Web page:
For example, my office is upstairs. When I finish work, I have a scene that switches off the lights in the office, switches them on in the hallway, and sets up all the mood lighting in the living-room. Then I have a separate Sofa Home scene which simply switches off the hallway lighting once I’m in the living-room.
That’s a bit OTT, so next time around I’ll omit the second scene and just switch off the hallway lighting directly. Or, depending on the layout, I may use a couple of motion sensors to detect movement at either end of the hallway and switch the lights on for a couple of minutes.
The existing motion sensors in the kitchen and hallway work really well, so will definitely be replicating these – though the kitchen one may need some careful positioning as we’re looking at properties with no wall between living-room and kitchen, just a bar or alcove.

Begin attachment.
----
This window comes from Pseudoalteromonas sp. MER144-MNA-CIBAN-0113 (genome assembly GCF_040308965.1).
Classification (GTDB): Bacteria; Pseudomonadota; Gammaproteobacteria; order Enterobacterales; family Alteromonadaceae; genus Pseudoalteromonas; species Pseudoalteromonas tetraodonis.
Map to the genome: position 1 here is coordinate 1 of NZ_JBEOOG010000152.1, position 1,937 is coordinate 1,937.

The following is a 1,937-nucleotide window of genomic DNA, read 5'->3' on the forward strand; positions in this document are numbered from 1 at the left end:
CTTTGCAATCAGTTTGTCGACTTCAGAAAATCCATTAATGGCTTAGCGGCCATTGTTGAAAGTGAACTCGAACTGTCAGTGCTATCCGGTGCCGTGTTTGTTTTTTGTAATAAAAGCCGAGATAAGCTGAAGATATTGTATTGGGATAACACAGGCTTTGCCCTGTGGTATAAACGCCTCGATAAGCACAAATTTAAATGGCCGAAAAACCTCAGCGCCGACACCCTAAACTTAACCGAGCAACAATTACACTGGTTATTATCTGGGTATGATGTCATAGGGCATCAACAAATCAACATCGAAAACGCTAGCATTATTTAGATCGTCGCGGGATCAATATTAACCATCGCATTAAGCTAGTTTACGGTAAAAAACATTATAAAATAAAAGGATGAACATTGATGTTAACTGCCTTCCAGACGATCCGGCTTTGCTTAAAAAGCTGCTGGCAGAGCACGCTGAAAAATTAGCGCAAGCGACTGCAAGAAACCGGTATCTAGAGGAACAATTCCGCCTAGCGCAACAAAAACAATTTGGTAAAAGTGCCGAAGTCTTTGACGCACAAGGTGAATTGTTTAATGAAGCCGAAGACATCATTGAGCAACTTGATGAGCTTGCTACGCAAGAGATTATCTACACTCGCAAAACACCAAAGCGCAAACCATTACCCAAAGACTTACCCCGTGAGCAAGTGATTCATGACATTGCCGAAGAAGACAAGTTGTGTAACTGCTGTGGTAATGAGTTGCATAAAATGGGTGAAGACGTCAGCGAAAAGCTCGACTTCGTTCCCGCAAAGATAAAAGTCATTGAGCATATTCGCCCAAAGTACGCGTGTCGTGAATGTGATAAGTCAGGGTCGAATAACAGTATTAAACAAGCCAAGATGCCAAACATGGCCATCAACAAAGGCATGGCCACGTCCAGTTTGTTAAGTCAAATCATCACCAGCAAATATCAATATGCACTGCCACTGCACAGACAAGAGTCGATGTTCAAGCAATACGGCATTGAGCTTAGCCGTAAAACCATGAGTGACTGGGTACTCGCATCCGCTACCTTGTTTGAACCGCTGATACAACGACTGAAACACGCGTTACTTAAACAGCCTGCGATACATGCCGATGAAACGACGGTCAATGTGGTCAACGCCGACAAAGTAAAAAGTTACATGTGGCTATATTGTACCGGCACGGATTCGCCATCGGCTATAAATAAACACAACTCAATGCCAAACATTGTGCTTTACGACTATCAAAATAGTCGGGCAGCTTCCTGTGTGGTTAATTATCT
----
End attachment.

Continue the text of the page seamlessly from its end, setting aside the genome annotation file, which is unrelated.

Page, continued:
So, beginning the moving home process has taught me two things. First, it probably makes financial sense to add smart home tech even if you’re somewhat ‘meh’ about it all, simply for the ‘wow’ factor it adds when selling. Second, while going all-in on colored bulbs seemed good insurance on the ‘buy the right thing once’ principle, it has been slight overkill. Next time I’ll be opting for a mix.
That’s been my experience – what about yours? For those who’ve been using smart home tech for some time, would you create the exact same setup next time around, or are there lessons you’ve learned that would lead to changes? And if any of you have sold a home with smart home tech in it, what has been the reaction of agents and potential buyers? As always, please share your experiences in the comments.